Our modern celebrated clubs are founded upon eating and drinking, which are points wherein most men agree, and in which the learned and illiterate, the dull and the airy, the philosopher and the buffoon, can all of them bear a part. The Kit-Cat itself is said to have taken its original from a mutton-pie. The Beef - Stake, and Odober clubs, are neither of them averse to eating and drinking, if we may form a judgment of them from their respective titles.
When men are thus knit together, by a love of society, not a spirit of faction, and do not meet to censure or annoy those that are absent, but to enjoy one another ; when they are thus combined for their own improvement, or for the good of others, or at least to relax themselves from the business of the day, by an innocent and chearful conversation, there may be something very useful in these little institutions and establishments.
I cannot forbear concluding this paper with a scheme of laws that I met with upon a wall in a little alehouse : how I came thither I
reader at a more convenient time. These laws were enacted by a knot of artisans and mechanics, who used to meet every night ; and as there is something in them which gives us a pretty picture of low life, I shall transcribe them word for word.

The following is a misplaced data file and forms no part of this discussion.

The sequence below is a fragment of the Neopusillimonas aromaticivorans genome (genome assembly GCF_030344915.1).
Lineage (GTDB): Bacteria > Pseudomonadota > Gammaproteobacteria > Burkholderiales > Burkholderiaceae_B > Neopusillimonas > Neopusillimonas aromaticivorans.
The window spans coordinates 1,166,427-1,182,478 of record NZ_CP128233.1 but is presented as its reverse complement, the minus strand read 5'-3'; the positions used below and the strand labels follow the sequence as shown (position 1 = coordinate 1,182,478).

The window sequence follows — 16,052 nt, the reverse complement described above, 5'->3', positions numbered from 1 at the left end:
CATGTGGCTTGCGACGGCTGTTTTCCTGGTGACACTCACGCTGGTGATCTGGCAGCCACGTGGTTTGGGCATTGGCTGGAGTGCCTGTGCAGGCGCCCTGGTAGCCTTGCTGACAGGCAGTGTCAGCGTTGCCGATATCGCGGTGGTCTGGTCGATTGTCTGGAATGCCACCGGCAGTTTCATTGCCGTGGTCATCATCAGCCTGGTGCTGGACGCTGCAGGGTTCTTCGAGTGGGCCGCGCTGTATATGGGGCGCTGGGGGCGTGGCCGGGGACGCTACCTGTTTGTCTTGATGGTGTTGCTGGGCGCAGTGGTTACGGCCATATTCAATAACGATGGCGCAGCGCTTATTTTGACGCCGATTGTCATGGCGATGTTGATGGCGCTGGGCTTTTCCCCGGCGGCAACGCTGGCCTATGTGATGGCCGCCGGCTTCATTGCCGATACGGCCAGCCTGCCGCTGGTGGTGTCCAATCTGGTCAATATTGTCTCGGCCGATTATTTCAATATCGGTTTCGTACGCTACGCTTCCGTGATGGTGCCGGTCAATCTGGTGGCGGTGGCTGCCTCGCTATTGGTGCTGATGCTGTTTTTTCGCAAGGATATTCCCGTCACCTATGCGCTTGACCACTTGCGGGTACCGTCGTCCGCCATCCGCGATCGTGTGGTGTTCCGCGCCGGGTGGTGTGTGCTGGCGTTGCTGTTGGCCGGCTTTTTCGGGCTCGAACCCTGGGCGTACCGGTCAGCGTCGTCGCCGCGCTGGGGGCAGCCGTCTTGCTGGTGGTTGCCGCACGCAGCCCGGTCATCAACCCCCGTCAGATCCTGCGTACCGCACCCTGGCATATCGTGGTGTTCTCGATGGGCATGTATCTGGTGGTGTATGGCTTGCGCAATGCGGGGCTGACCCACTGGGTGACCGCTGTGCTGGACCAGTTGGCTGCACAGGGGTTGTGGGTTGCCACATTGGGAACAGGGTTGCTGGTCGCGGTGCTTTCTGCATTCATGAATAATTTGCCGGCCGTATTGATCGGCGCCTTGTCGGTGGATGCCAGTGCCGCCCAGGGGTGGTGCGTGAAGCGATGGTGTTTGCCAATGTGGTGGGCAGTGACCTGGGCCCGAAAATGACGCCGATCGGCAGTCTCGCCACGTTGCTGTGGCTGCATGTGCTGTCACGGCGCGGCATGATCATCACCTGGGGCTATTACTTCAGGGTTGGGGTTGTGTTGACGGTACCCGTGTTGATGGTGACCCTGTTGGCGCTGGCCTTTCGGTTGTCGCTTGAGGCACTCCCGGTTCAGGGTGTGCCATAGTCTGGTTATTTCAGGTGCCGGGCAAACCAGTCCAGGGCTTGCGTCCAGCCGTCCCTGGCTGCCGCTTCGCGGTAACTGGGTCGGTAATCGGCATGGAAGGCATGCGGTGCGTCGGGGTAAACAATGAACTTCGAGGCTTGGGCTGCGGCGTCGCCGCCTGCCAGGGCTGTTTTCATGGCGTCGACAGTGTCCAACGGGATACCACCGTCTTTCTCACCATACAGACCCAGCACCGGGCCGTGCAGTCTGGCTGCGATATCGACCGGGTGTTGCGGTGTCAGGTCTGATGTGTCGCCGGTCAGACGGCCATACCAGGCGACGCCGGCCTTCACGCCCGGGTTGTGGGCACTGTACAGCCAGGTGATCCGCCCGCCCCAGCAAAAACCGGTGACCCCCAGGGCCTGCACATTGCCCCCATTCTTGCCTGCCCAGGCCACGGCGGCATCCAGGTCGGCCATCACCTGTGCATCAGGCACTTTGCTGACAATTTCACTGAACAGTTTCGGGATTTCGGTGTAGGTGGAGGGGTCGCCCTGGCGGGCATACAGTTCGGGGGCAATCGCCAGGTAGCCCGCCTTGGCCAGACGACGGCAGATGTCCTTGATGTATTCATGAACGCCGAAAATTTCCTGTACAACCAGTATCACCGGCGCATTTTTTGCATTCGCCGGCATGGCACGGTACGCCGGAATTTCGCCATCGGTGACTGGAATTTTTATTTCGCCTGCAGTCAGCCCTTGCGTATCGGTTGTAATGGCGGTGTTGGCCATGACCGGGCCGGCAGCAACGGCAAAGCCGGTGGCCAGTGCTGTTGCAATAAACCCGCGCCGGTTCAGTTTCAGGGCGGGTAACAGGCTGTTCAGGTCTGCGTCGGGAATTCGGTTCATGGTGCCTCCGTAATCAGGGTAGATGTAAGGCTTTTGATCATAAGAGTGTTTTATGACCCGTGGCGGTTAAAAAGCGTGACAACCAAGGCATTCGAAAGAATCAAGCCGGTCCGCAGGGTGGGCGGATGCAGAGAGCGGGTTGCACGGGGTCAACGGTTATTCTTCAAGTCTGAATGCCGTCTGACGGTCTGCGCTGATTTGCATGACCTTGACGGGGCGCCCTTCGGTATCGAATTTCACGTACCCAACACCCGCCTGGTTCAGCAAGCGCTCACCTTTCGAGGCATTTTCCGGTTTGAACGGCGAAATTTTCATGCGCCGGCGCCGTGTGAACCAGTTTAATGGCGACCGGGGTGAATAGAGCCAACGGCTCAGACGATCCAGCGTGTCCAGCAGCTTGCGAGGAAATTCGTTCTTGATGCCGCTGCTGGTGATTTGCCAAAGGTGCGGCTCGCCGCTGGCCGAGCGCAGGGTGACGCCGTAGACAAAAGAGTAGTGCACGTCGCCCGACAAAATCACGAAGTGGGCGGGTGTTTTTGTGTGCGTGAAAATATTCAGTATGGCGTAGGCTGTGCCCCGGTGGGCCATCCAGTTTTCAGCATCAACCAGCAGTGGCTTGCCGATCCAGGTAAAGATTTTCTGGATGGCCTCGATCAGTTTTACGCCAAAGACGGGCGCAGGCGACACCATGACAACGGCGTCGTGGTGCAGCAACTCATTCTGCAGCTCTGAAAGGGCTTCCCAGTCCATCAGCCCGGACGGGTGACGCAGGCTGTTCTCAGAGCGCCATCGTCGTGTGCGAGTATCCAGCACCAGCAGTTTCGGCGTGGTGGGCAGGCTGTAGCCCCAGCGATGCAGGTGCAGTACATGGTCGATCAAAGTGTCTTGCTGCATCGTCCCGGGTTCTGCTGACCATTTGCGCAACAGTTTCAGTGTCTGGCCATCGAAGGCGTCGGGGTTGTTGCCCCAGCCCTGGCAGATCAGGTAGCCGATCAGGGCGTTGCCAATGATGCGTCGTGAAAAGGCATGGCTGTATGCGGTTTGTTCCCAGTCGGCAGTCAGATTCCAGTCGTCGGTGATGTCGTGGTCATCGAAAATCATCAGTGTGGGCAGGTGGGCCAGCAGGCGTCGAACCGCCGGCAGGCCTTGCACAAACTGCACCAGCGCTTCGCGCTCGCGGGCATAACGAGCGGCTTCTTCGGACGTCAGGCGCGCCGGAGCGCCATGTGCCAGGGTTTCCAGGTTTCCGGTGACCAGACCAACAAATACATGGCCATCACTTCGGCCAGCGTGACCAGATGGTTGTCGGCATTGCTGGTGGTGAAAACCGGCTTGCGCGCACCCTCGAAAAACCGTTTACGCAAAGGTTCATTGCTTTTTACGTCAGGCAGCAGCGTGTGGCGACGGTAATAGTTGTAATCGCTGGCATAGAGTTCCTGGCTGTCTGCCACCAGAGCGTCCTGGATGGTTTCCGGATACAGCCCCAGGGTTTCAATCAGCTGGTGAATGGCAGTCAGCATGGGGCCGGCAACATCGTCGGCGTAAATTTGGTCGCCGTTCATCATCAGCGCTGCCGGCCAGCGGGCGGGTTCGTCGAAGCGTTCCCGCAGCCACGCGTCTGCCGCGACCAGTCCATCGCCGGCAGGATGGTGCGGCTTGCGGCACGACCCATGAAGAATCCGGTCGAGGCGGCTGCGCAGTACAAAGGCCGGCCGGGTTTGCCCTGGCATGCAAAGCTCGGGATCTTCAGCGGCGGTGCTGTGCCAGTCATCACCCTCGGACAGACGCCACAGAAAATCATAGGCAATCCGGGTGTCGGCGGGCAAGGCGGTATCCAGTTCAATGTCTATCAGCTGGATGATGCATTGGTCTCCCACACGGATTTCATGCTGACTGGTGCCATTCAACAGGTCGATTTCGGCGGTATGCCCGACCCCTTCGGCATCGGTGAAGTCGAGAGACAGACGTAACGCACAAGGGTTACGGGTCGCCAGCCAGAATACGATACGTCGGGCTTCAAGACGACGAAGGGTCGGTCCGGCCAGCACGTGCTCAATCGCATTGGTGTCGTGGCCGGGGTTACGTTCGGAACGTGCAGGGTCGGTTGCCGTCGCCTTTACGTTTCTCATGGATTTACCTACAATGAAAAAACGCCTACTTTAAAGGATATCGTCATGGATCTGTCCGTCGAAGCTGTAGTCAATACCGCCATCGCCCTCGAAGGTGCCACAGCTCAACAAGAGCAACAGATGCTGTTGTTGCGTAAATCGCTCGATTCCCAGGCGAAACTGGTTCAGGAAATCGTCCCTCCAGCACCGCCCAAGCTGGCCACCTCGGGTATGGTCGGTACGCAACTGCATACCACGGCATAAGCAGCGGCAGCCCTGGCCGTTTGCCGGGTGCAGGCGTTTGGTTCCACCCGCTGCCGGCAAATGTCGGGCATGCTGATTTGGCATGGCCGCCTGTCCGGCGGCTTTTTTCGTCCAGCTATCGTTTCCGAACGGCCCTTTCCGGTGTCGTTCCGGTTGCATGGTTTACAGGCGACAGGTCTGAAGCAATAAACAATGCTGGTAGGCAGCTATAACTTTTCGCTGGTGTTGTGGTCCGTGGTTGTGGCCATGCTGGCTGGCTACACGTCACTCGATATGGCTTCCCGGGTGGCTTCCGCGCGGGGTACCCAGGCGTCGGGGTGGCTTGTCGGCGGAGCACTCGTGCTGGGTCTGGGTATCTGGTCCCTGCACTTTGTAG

RULES to be observed in the Two-penny Club, erected
in this place for the preservation of friendship and good neighbourhood.
I. Every member at his first coming in shall lay down his two-pence.
II. Every member shall fill his pipe out of his own box.
III. If any member absents himself he shall forfeit a penny for the use of the club, unless in case of sickness or imprisonment.
IV. If any member swears or curses, his neighbour may give him a kick upon the Shins.
V. If any member tells stories in the club that are not true, he shall forfeit for every third lie an halfpenny.
VI. If any member strikes another wrongfully, he shall pay,
his club for him. VII. If any member brings his wife into the club, he shall pay
for whatever she drinks or smokes. VIII. If any member's wife comes to fetch him home from the club, she shall speak to him without the door.
IX. If any member calls another cuckold, he shall be turned out of the club.